In 1957 freshly qualified nurse and WEC missionary Lily Gaynor set sail for Guinea-Bissau, to live among the Papel tribe and bring hope and healing to a land oppressed by disease and spirit worship.
Tuberculosis, malaria, and typhoid were rife. Children were grossly malnourished; witch doctors flourished. Lily set up a clinic under the mango trees, administering penicillin--God's needle. Many villagers suffered agonizing toothache: Lily learned emergency dentistry. Medical care didn't stop with people: pigs, cows, rabbits, and hens all passed through Lily's hands.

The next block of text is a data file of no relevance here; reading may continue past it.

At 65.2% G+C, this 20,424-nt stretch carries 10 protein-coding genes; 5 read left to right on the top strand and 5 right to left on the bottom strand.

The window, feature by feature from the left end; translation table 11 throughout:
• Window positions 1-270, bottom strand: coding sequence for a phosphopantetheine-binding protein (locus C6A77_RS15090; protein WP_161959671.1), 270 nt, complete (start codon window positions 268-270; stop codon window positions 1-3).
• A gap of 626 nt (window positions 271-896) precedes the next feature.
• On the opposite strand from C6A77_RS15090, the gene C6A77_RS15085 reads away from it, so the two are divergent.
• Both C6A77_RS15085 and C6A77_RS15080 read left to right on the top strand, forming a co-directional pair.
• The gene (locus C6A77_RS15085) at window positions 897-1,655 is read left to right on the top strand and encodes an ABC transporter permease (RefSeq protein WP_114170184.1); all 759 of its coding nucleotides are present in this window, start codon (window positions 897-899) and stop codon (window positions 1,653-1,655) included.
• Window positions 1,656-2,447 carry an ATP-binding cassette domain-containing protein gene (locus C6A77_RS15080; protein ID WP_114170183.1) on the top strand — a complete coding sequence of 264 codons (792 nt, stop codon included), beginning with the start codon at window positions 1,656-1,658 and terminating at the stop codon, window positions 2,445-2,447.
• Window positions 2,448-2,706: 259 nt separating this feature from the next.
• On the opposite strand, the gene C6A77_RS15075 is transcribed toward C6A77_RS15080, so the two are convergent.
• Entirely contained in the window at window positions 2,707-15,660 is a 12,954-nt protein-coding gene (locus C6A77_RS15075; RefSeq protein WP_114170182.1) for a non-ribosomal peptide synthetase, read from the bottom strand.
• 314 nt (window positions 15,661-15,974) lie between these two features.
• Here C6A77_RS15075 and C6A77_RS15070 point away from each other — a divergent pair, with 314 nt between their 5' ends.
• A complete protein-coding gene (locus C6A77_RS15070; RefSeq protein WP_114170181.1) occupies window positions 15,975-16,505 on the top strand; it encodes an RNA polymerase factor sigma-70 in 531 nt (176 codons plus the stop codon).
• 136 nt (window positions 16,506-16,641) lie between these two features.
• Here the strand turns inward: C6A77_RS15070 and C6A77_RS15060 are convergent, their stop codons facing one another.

Alongside her medical work she learned Papel, invented an alphabet, and translated the entire New Testament. She faced considerable opposition, not always from expected places. Witchdoctors cursed her; new converts were threatened with death; senior colleagues opposed her medical efforts.
Despite all obstacles this remarkable woman helped lay the foundations for a flourishing church. Today Guinea-Bissau has one of the strongest national churches in West Africa.